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Don't be sheepish! Send a thank-you!
I scored four appointments for $20. That's pretty good marketing ROI. An old-fashioned thank-you, in the snail mail and personalized, did the trick.
Because the city won't give you permission to put up "thank you" signs, you'll have to go with old-fashioned letters. But it turns out veterinary clients might really like them! (Shutterstock.com)We all want easy, low-cost ways to bond clients to our practice, right? And we expect some newfangled techno-gadget magic that reaches clients on their smartphones or computers to convince them of how dedicated and valuable we are. Unfortunately, it's not that simple ... or is it even simpler?
People like to be thanked
An email productivity app company recently surveyed more than 350,000 emails to ascertain which closing statement would garner the most responses (read more here), and some variation of “thank you” at the end of an email elicited the best response rate. It seems that people like to be thanked. I'm not suggesting that you find a way to send all of your clients an email that ends in “thank you,” so sit on your hands, overachievers, and finish reading this article!
Do you remember a time when someone thanked you in a heartfelt way? I have framed thank-you gifts on the walls of my office, and each one triggers a memory of a pet and their people.
A "thank you" is powerful.
People love to get things in the mail
I mean the real mail-you know, snail mail. There's no substitute for a tangible, physical item you can hold in your hand or hang on the refrigerator, or that sense of anticipation you feel when an unexpected letter arrives addressed personally to you. Few of us take the time to physically write letters these days, but I remember the pen pal days of my youth. The smell of the paper and the sound of the envelope tearing touch a person's senses with more fullness than a digital communication. We know that triggering more of the five senses can create more effective memories and associations.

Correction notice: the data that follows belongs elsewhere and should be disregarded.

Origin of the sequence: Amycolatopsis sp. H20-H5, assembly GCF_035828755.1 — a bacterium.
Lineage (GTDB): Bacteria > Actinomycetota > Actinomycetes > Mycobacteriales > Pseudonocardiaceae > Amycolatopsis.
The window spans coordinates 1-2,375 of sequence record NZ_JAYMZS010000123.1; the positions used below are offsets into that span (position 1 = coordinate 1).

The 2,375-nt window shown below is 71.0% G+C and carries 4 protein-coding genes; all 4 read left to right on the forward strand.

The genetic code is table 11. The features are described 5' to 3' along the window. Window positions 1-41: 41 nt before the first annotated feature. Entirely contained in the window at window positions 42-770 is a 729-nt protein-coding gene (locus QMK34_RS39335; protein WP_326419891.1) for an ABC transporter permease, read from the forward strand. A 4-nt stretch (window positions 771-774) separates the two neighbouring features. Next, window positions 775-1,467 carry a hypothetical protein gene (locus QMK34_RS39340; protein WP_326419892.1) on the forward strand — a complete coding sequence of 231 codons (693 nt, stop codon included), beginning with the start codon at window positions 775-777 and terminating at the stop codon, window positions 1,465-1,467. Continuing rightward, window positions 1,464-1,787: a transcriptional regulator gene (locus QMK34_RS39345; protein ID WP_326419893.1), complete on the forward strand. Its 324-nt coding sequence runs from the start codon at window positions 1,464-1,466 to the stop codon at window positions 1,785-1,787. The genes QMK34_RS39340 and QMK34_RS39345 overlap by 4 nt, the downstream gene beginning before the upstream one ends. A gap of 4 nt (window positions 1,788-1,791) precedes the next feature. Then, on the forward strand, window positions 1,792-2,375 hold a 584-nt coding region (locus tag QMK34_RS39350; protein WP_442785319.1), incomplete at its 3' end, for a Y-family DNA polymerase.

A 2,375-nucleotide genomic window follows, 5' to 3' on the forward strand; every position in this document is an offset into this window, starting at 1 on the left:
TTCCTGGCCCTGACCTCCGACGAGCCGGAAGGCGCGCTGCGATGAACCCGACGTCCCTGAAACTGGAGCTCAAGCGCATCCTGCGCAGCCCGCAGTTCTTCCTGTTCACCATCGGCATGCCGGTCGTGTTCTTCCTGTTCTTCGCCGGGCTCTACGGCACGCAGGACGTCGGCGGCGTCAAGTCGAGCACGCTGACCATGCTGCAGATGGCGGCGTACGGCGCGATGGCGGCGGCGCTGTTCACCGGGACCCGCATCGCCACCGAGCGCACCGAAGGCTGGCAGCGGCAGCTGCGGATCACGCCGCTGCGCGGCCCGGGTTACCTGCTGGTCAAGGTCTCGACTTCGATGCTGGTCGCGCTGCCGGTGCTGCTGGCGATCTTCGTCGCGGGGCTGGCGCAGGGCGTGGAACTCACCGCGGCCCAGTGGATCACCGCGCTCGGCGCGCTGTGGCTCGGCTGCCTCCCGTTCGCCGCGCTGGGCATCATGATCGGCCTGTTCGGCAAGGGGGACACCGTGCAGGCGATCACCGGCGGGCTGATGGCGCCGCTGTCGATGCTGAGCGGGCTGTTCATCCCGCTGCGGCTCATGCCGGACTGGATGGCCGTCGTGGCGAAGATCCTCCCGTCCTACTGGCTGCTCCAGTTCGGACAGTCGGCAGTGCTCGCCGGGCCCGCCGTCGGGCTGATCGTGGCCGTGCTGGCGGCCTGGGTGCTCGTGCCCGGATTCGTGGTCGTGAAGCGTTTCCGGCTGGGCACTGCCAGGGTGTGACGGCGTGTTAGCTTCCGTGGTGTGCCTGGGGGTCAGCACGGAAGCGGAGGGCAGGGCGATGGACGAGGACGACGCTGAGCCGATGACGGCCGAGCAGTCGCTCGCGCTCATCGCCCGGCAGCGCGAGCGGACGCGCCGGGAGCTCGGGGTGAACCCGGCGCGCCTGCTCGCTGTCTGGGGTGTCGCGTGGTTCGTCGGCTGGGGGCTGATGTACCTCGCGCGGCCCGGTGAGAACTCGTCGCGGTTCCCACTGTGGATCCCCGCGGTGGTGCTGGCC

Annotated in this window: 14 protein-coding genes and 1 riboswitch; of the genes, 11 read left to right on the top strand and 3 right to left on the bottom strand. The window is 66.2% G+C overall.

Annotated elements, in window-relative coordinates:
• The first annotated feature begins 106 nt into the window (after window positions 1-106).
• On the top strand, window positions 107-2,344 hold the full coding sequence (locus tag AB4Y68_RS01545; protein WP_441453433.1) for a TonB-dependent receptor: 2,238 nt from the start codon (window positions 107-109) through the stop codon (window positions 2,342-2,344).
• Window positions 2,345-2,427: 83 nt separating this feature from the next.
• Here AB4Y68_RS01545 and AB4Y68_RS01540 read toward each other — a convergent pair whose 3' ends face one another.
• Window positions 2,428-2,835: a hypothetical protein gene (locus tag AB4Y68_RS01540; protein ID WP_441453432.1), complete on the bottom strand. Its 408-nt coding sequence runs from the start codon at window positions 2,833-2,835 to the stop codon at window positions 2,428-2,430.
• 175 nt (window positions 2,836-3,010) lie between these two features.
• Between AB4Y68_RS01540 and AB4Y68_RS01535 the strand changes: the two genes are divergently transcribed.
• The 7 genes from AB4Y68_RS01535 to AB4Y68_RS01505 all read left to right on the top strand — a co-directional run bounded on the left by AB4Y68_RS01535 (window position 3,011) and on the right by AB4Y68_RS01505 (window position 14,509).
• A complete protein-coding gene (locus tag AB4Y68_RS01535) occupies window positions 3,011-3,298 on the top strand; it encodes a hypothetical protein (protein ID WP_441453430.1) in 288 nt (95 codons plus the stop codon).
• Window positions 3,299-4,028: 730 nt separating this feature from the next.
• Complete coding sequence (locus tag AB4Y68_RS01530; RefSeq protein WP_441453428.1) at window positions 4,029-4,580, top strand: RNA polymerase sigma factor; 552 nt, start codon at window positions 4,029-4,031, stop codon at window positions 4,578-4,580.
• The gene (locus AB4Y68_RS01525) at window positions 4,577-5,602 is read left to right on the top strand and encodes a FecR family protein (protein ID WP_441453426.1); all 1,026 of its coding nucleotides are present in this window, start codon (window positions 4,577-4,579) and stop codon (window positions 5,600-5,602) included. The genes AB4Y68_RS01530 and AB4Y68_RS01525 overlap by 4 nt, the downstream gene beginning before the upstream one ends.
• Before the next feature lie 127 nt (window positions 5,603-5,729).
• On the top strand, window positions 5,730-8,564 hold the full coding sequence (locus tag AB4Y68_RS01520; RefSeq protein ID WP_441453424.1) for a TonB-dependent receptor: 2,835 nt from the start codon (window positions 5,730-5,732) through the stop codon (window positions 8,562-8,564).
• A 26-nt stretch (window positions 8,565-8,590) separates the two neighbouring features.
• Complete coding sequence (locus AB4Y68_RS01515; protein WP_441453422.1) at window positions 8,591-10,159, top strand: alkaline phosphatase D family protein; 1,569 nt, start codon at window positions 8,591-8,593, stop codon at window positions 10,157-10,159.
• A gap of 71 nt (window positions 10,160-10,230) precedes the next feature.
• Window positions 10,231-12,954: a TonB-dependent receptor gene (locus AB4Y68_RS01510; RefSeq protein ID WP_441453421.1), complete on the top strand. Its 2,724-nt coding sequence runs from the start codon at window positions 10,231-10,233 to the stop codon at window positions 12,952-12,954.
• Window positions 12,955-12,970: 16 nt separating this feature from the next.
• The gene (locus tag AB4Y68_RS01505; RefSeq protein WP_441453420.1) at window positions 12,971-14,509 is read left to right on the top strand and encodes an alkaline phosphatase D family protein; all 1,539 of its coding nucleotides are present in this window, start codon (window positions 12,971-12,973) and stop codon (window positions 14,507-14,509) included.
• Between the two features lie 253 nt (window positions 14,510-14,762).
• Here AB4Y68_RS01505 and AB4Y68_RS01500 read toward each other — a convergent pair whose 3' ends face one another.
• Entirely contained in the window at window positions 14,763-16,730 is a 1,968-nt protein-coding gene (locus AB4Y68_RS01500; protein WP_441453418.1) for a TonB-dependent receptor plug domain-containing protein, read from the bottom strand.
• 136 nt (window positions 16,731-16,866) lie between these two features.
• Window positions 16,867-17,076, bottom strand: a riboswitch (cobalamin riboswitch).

Start with 20 cards
I recently ordered a pack of notecards with dogs and cats and the name of my hospital on them. I started with 20 for my favorite clients. (They're the ones who frequent my practice the most, but if you need a little help finding yours, you can use your practice software to search for the top clients in a time period.) I wrote a slightly different personalized message for each one, but I made sure they all incorporated my appreciation of their continued patronage and also something positive about that person or their pet. For clients with geriatric pets, I mentioned that it has been my privilege to be with them on the journey of their pet's life. For new puppies or kittens, I mentioned my excitement about the coming years of fun watching them grow.
Out of the 20 I sent, four clients thanked me personally within the first two weeks. You know why they were able to thank me? Because they were in my hospital within the first two weeks of getting those cards!
Did they come because they're good clients? Maybe.
But maybe they came because the cards put me at the forefront of their minds and inspired them to book whatever services their pets were due for. All of the four clients-incidentally, that's 20 percent, an impressive return in any marketing strategy-mentioned enjoying the card. One man took me aside to specifically thank me for the time I took to write to him.
The best part is, I found myself smiling as I wrote them because everything I wrote was true. I do feel special that they continue to choose me in my competitive area. I love seeing them and their pets, and it's my privilege to be their partner in caring for their pets. I like imagining their surprise when they found those letters in the mail.
So, for less than $20 (including postage) and my time writing a handful of notes, I've already seen 20 percent of those clients within two weeks. Perhaps more of them mentioned it to my staff or will continue to come in from the ripples created by my cards. But even if there are no more ripples, I will continue to do this periodically because I too like to feel appreciated and thanked. Maybe someone will even write me back!
CVC educator Dr. Kathryn Primm owns Applebrook Animal Hospital in Ooltewah, Tennessee, but has a growing career as a writer, a speaker and an online voice for veterinarians and pet owners alike. She was also the nation's first Fear Free certified professional.